For several years, residents of Oakland's Dimond District have been asking the city to turn the neighborhood's abandoned firehouse into a restaurant. Now, it appears that the old Dimond Firehouse will be home to a second location for one of the city's most prominent Mexican eateries.
Cosecha, the popular Cal-Mexican cafe and taqueria in Swan's Market, has reached an agreement to purchase the building from the city, co-owner Dominica Rice-Cisneros told What the Fork.
The City of Oakland chose Rice-Cisneros and her husband Carlos Solomon's proposal for the space from among the six bids it received, and City Council approved the sale last week. The restaurateurs are currently in escrow with the city. Of course, there are no guarantees: Oakland has been trying to sell the firehouse since 2011, and the space has at various points been attached to several prominent local restaurateurs. Most recently, the Mercury News reported in October of 2014 that the city had agreed to sell the building to the owner of Aunt Mary's Cafe, who had planned to turn it into a Tex-Mex restaurant. That deal eventually fell through.
"We're going to try our hardest," Rice-Cisneros said. "Everything is looking really good right now."
The chef said she was drawn to the Dimond in part because she lived there for several years during the mid-Aughts and felt inspired by the neighborhood's resurgence, which was spurred, in part, by a handful of locally owned, community-oriented businesses that opened around that time — La Farine Bakery and Farmer Joe's Marketplace most prominent among them. These days, Rice-Cisneros said she sees the area as a burgeoning "mini Temescal" — one with its fair share of notable dining establishments. But she said many residents have told her that they wished the Dimond had another full-service, special occasion-worthy restaurant — a place where they could bring Mom or Dad out for a birthday dinner without having to drive to a different neighborhood.
If all goes according to plan, Rice-Cisneros hopes the new Cosecha will be that place. The chef said she expects to serve a similar menu to the one at her Swan's Market stall, which is known for such dishes as its pork belly tacos and its weekend-brunch chilaquiles. Custom items specific to the Dimond location might include mesquite-grilled rotisserie chicken.
Pie Day Beckons
If you're the kind of home cook who prides yourself on making every damn thing on the holiday table — from dinner roll to gravy to turkey-shaped doily — 100-percent from scratch, the lead-up to Thanksgiving might be the most stressful week of the year. Allow me to offer one piece of unsolicited advice: You don't have to bake that pie yourself. Given the quality of bakeries in the East Bay, you might even be better off if you don't.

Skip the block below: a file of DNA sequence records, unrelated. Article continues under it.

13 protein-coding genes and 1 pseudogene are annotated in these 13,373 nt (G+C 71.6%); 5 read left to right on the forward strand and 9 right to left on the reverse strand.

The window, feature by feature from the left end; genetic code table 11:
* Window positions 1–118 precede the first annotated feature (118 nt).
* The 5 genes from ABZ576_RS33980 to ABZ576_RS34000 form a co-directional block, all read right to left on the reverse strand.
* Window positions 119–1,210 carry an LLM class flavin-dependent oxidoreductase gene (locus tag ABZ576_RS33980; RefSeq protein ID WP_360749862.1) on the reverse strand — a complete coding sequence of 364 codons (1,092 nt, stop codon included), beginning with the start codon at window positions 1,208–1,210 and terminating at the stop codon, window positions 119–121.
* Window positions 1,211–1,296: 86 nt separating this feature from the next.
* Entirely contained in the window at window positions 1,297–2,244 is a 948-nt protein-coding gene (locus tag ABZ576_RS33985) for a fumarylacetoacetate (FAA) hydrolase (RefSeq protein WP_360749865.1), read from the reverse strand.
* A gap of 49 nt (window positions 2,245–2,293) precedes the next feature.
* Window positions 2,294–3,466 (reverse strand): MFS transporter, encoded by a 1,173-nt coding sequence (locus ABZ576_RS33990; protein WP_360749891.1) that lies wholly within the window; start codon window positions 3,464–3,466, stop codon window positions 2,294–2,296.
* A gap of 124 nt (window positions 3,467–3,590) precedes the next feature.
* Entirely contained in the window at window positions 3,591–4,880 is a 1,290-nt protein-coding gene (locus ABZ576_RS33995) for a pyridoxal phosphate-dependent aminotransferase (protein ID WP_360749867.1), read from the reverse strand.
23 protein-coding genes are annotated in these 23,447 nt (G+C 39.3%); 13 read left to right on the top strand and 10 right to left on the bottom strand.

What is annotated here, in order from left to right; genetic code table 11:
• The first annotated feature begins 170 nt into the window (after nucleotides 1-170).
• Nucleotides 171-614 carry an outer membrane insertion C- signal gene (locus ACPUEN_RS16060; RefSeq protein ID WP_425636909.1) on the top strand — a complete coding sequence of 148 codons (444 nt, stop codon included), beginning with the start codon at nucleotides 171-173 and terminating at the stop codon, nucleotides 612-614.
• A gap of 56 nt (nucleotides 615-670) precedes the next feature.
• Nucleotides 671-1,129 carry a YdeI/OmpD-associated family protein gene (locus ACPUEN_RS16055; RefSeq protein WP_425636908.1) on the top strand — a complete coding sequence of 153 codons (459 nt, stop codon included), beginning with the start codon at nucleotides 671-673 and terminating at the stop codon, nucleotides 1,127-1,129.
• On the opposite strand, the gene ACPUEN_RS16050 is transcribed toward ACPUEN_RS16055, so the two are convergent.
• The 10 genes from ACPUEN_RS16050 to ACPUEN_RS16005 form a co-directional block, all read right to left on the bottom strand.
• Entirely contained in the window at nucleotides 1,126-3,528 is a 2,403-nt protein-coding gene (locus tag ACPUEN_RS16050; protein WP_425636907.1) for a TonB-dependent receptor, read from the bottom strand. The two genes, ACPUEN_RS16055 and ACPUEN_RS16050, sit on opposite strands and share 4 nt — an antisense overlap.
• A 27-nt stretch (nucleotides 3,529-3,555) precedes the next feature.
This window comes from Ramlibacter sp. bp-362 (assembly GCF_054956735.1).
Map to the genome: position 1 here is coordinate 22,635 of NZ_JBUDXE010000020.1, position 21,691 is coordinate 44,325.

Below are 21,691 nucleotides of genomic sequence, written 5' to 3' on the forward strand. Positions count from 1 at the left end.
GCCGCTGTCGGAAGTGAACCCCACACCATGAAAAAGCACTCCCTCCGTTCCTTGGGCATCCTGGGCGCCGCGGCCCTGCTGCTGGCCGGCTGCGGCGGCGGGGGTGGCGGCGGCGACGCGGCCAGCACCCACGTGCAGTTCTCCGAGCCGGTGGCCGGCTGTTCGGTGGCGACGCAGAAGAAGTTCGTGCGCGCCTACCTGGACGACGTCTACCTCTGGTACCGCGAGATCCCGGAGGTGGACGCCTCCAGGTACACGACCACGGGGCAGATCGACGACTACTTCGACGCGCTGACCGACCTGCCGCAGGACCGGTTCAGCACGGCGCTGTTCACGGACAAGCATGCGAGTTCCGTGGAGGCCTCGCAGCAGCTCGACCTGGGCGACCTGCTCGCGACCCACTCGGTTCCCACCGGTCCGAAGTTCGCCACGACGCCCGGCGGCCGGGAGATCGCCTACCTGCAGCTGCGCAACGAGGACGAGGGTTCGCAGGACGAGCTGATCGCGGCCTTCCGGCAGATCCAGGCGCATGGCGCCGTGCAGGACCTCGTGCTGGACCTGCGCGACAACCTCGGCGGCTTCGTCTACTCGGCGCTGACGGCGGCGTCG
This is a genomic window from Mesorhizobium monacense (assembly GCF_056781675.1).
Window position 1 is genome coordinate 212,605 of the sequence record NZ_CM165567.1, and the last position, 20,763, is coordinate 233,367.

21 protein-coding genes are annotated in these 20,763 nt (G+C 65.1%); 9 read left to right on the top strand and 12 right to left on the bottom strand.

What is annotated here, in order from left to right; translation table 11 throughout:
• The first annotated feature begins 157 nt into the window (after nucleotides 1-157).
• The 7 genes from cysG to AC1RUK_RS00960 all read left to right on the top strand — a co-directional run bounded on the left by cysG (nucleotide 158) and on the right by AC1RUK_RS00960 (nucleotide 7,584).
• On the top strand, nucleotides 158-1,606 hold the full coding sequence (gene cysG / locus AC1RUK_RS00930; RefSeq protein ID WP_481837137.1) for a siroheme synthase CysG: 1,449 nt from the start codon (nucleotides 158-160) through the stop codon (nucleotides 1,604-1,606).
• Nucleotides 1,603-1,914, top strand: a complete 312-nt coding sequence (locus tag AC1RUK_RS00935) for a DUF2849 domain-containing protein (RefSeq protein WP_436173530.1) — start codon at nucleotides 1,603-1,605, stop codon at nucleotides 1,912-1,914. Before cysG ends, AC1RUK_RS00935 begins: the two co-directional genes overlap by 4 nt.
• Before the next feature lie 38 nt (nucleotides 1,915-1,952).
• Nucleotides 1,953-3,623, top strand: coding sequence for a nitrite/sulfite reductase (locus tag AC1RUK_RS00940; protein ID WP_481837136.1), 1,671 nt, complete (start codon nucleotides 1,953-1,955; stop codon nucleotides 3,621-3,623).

Certainly, I don't know of too many home bakers who have the same magic touch with flour and butter as PieTisserie (1605 2nd Ave., Oakland), whose proprietor, Jaynelle St. Jean, probably makes the best all-butter pie crust in town — the thinnest, most delicate, and most shatteringly crisp. PieTisserie's Thanksgiving lineup this year includes slight variations on holiday classics (Pumpkin in Chocolate Crust, Spiced Apple, and Blackbottom Walnut) as well as more unorthodox options (Beet, Ginger Lemon Custard, and Brown Sugar Maple).
Each 9-inch pie costs $26. The deadline to put in your pre-order — whether online (PieTisserie.com), by phone (510-859-PIES), or in person — is Friday, November 18.
Do you remember when Bakesale Betty (5096 Telegraph Ave., Oakland) was a full-blown bakery — when, in addition to its famous fried chicken sandwiches, the Temescal standby tempted sweet-tooth owners with an array of scones, quick breads, and pies? Thankfully, the shop will offer at least one Thanksgiving pie option this year: a deep-dish apple pie ($27.50) that features Granny Smith and Golden Delicious apples, and co-owner Alison Barakat's crackly, well-burnished all-butter crust. The pie will be available for pickup on Wednesday, November 23 if you pre-order (Betty.BakesaleBetty@gmail.com or 510-985-1213) by November 18. It should serve as a reminder that Bakesale Betty was a damn good bakeshop before it ever became a sandwich shop.
Berkeley's Crixa Cakes (2748 Adeline St., Berkeley) specializes in Eastern European cakes and pastries, but regular customers plan their schedules around the American-style pies, which come out of the oven a 1 p.m. sharp and invariably sell out in short order. The bakery's Thanksgiving advance order menu includes a cranberry walnut pie and various seasonally appropriate cakes, but let's be real: In my family, there is no Thanksgiving dessert apart from Crixa's deep-dish pumpkin pie ($24), with its luxuriously creamy, just-sweet-enough pumpkin filling and its abundance of soft, tender crust.
Crixa's pumpkin pie has graced our holiday table for about six years running, and of course I would not pass on the message that — RED ALERT — the bakery expects to sell out of pumpkin pies for Thanksgiving any day now without having first secured my own order.
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